From NBC's Ken Strickland
The Obama administration has given an ethics waiver for Bill Lynn, a Defense Department nominee who is a former lobbyist.
In a written statement released moments ago, Armed Service Committee Chairman Carl Levin said the administration "has removed an obstacle to the confirmation of Bill Lynn to be Deputy Secretary of Defense by waiving the provisions of President Obama's Executive Order on Ethics Commitments that would have precluded Mr. Lynn's service."
*** UPDATE *** Yesterday, Levin said he would have to delay Lynn's confirmation process because as a former defense lobbyist for Raytheon, Lynn's service would conflict with the Administration's new ethics rules. Those rules prohibit former lobbyist from working in the area they once lobbied, unless a waiver is given.
Even with the waiver, Levin said today the committee "will continue to insist that Mr. Lynn comply with a strict set of ethics rules... including the requirement to recuse himself, for a period of one year, from any decisions involving his prior employer, unless specifically authorized to participate by an appropriate ethics official."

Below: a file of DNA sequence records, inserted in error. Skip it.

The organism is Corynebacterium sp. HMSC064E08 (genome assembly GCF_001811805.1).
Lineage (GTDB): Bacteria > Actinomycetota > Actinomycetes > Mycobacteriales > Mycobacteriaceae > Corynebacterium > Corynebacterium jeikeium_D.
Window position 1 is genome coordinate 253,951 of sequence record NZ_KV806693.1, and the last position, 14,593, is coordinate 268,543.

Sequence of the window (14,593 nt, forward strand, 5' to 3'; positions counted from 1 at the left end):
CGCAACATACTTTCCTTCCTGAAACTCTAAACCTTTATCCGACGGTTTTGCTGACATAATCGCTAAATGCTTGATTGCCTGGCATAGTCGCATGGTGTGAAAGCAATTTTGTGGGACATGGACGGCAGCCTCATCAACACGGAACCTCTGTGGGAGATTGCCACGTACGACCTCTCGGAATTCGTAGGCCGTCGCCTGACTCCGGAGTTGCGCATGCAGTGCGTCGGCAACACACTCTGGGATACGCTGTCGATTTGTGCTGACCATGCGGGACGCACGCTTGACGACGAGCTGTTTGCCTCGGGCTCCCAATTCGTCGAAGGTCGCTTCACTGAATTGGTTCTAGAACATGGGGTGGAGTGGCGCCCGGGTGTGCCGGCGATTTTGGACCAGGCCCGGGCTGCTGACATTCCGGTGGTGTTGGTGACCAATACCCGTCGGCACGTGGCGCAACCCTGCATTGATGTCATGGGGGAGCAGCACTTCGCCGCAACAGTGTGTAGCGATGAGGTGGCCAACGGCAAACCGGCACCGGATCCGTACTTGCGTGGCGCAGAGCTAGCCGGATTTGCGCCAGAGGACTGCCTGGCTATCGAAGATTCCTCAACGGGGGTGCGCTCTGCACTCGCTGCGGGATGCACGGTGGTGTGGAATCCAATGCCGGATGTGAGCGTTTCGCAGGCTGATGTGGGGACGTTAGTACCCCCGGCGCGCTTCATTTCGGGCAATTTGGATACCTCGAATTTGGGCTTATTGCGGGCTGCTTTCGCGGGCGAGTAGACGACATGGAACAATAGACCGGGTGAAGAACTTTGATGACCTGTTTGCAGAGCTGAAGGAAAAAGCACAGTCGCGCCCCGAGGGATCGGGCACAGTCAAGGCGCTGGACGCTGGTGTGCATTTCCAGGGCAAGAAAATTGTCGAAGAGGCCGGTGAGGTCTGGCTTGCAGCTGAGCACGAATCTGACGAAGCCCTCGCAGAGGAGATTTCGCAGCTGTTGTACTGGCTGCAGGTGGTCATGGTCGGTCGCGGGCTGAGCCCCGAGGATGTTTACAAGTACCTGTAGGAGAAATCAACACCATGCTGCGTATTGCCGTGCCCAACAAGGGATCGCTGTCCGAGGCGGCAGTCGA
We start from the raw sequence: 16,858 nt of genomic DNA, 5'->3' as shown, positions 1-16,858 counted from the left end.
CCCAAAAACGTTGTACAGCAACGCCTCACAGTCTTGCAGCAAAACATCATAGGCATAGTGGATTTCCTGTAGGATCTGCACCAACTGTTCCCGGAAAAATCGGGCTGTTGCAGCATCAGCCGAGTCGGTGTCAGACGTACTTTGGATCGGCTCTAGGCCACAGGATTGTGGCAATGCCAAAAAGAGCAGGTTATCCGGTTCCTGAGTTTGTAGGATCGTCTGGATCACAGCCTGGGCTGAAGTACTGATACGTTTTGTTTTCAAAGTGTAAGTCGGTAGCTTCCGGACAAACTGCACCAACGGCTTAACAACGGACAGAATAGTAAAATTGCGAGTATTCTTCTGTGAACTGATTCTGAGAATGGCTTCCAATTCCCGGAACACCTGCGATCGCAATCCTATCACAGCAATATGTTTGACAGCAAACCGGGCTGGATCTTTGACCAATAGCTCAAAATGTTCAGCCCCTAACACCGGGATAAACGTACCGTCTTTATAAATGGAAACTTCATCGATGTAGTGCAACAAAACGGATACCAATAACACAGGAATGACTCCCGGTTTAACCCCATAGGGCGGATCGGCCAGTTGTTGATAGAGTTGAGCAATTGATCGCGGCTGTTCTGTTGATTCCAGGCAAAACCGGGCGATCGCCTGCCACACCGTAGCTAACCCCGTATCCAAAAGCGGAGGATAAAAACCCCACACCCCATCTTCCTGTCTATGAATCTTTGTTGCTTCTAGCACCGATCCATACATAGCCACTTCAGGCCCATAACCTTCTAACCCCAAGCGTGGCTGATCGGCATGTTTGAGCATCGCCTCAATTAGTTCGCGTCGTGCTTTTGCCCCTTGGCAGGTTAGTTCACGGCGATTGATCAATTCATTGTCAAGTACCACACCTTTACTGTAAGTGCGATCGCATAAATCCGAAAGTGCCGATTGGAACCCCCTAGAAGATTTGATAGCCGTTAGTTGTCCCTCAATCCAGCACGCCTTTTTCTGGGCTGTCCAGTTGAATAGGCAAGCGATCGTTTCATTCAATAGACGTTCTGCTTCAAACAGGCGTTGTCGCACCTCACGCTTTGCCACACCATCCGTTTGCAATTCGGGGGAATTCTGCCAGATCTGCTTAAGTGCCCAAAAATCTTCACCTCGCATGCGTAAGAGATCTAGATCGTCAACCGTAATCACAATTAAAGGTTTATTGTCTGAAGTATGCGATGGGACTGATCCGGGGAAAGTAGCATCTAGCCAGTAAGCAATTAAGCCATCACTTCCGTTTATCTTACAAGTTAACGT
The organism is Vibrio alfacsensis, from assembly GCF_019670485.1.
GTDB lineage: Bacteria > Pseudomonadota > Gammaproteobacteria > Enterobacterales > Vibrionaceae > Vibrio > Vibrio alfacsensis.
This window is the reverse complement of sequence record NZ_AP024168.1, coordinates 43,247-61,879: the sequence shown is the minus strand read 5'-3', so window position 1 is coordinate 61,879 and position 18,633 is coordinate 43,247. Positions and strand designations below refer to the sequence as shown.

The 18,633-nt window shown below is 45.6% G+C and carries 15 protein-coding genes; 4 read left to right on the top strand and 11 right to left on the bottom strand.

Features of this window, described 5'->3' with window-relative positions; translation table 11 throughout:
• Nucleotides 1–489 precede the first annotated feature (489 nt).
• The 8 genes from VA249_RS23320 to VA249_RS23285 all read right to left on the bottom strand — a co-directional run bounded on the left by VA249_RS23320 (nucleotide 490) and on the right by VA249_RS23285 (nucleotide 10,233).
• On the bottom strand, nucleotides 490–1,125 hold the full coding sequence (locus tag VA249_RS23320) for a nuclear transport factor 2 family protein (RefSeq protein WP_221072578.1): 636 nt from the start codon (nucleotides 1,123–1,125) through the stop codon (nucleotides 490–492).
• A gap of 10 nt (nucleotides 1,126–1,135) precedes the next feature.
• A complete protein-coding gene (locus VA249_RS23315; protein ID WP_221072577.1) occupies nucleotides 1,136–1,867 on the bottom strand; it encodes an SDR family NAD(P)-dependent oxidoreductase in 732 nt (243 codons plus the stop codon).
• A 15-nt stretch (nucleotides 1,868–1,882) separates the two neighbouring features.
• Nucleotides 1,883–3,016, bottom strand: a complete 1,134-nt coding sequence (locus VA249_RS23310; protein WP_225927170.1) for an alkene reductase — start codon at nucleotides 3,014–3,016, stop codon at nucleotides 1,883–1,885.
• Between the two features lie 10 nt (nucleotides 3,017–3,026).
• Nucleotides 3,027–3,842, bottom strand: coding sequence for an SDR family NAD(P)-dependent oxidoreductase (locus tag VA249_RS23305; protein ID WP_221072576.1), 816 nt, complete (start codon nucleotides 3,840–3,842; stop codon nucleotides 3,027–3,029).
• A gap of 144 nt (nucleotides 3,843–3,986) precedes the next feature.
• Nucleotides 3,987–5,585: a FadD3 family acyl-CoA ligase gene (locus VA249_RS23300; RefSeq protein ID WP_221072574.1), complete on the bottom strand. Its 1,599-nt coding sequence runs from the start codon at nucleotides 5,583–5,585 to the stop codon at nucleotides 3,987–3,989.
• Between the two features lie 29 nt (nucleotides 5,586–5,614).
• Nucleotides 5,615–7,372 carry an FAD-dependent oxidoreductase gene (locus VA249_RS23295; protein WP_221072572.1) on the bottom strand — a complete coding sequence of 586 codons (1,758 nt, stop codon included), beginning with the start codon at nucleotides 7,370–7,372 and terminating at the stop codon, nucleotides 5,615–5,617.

The move immediately drew criticism from Sen. John McCain, the top Republican on the Armed Services Committee. "I am disappointed in President Obama's decision to waive the 'revolving door' provisions of the executive order for Mr. Bill Lynn," he said in a written statement. "While I applaud the President's action to implement new, more stringent ethical rules, I had hoped he would not find it necessary to waive them so soon."
McCain also said he would need to ask Lynn "to clarify for the record what matters and decisions will require his recusal" before he decided to support his confirmation.